What was marketed as reproductive privacy, or the autonomous personal choice to have as many children as one pleased irrespective of their birth conditions or equity makes no sense. How can the act of creating another person ever be an act of autonomy? In fact, the model’s “privacy” and isolation was never designed to protect people. It was designed to protect those same concentrations of wealth and power from any collective obligations to future generations. That model laid the groundwork for the scheme Nobel Laureate Steven Chu referred to as “Ponzi demography,” or the exploitation, rather than protection, of future generations.
The Proliferation of Chu's Pyramids
I later saw this same concentration of wealth and power, in a more public form, while working for the George W. Bush administration. There, the wealthy and powerful blatantly undercut our national security interests by escalating population-driven conflicts in the Middle East in ways that benefited particular U.S. concentrations of wealth and power. The situation in Afghanistan represents the costs of these growth policies.
Throughout the early 2000’s I saw the same concentrations of power as I worked in the civil society and nonprofit sectors. In the latter instance, the wealthy and powerful appeared as large funders who set the parameters of what was and was not an acceptable policy solution to the problems that human rights and democracy, child welfare, environmental, and animal-rights organizations—the ones they funded—were trying to solve. The prohibition on policies that would have attacked their growth and privilege fuel line was hidden, again under the myth that having children is a matter personal and private to parents, as opposed to the most public thing most. The reality is that most funders, by riding the wave of population growth rather than reversing it, did more harm than good.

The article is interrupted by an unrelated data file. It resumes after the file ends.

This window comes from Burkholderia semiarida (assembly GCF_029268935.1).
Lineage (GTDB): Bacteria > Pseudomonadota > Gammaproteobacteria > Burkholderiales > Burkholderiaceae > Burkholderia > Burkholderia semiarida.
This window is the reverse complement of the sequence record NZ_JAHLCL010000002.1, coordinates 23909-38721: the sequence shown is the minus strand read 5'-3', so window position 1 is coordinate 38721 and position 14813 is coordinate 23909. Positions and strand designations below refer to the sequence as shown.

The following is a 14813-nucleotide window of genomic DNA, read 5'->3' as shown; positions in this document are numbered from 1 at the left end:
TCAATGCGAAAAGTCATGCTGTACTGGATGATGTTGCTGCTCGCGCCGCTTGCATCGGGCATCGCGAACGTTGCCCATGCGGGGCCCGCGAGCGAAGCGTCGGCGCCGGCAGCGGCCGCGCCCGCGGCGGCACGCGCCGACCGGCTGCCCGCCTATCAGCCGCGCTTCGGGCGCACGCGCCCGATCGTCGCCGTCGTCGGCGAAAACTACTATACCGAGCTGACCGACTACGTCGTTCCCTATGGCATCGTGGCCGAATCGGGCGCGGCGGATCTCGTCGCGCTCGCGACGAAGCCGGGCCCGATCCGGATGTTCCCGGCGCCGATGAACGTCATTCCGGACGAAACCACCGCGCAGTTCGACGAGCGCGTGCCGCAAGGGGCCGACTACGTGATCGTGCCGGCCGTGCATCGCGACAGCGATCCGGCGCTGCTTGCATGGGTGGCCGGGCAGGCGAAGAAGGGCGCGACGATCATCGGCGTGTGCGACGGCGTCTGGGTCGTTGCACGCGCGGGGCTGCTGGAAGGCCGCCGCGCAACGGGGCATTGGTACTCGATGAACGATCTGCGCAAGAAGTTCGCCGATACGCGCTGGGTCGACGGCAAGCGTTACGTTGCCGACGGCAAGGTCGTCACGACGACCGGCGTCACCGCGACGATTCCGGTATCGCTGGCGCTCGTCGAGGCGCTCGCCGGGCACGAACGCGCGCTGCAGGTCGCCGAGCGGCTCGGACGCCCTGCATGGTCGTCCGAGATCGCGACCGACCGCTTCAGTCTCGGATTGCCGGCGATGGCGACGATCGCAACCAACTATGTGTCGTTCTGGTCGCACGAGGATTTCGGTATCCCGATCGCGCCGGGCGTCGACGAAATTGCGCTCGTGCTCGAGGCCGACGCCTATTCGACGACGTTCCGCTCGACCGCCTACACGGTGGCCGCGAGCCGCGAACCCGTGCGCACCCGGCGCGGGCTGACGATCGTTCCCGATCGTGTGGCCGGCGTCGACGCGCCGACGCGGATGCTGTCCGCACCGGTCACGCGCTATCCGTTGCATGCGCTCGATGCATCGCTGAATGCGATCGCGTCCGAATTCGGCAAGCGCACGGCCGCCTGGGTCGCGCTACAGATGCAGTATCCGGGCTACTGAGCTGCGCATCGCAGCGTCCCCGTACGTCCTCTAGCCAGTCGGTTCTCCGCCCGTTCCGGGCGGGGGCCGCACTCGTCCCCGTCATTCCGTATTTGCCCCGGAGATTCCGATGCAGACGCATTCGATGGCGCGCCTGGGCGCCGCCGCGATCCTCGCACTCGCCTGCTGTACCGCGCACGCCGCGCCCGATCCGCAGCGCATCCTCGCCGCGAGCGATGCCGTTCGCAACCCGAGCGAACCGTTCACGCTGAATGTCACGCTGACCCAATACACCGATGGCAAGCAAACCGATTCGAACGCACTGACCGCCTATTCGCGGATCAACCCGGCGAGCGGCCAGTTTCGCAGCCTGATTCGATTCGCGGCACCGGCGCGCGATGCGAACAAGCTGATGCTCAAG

What can we do? In The Grapes of Wrath, Tom Joad confronts amorphous forces intent on overrunning the vulnerable, human and nonhuman. I believe that the concentrations of wealth and power seen throughout this editorial were the forces Tom faced. For my role in enabling them, and for the lie, I apologize. This is my promise to act.
These concentrations survive on a line of population growth and class privilege that operates in violation of the first and overriding human right: each child’s right to an ecosocial fair start in life and to the collective and child-centric family-planning systems the right require. That is the right that makes consensual governance and freedom possible. Given the special nature of that right—one that involves the existential and pre-governmental justice of creating the “we” in We the People —we may use the right to override the government-issued property entitlements that this concentration of the wealthy and powerful currently has, in order to limit and decentralize (or “constitute”) their influence in future generations. We can do so effectively by taking a portion of that wealth as family planning incentives, which are also entitlements designed to compensate future generations for the harm we have caused, so that we may form truly democratic and sustainable communities. There is no more just and effective solution to the crises we face today.